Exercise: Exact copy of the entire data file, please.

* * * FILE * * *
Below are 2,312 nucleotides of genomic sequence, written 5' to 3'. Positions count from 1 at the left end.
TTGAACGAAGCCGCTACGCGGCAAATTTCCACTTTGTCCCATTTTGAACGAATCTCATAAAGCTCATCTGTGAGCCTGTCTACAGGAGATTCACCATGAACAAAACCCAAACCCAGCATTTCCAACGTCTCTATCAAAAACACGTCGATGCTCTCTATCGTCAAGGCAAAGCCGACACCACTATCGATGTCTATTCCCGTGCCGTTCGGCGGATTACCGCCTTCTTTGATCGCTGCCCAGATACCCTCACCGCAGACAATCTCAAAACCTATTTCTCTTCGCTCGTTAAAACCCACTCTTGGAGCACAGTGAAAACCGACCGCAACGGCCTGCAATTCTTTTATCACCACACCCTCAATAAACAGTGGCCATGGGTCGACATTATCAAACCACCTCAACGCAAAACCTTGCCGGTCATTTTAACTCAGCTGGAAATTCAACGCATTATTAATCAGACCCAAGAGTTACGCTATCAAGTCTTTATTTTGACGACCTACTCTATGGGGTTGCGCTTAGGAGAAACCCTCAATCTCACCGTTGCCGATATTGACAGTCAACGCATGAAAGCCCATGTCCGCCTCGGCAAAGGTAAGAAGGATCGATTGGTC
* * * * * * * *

Below are 2,312 nucleotides of genomic sequence, written 5' to 3'. Positions count from 1 at the left end.
TTGAACGAAGCCGCTACGCGGCAAATTTCCACTTTGTCCCATTTTGAACGAATCTCATAAAGCTCATCTGTGAGCCTGTCTACAGGAGATTCACCATGAACAAAACCCAAACCCAGCATTTCCAACGTCTCTATCAAAAACACGTCGATGCTCTCTATCGTCAAGGCAAAGCCGACACCACTATCGATGTCTATTCCCGTGCCGTTCGGCGGATTACCGCCTTCTTTGATCGCTGCCCAGATACCCTCACCGCAGACAATCTCAAAACCTATTTCTCTTCGCTCGTTAAAACCCACTCTTGGAGCACAGTGAAAACCGACCGCAACGGCCTGCAATTCTTTTATCACCACACCCTCAATAAACAGTGGCCATGGGTCGACATTATCAAACCACCTCAACGCAAAACCTTGCCGGTCATTTTAACTCAGCTGGAAATTCAACGCATTATTAATCAGACCCAAGAGTTACGCTATCAAGTCTTTATTTTGACGACCTACTCTATGGGGTTGCGCTTAGGAGAAACCCTCAATCTCACCGTTGCCGATATTGACAGTCAACGCATGAAAGCCCATGTCCGCCTCGGCAAAGGTAAGAAGGATCGATTGGTC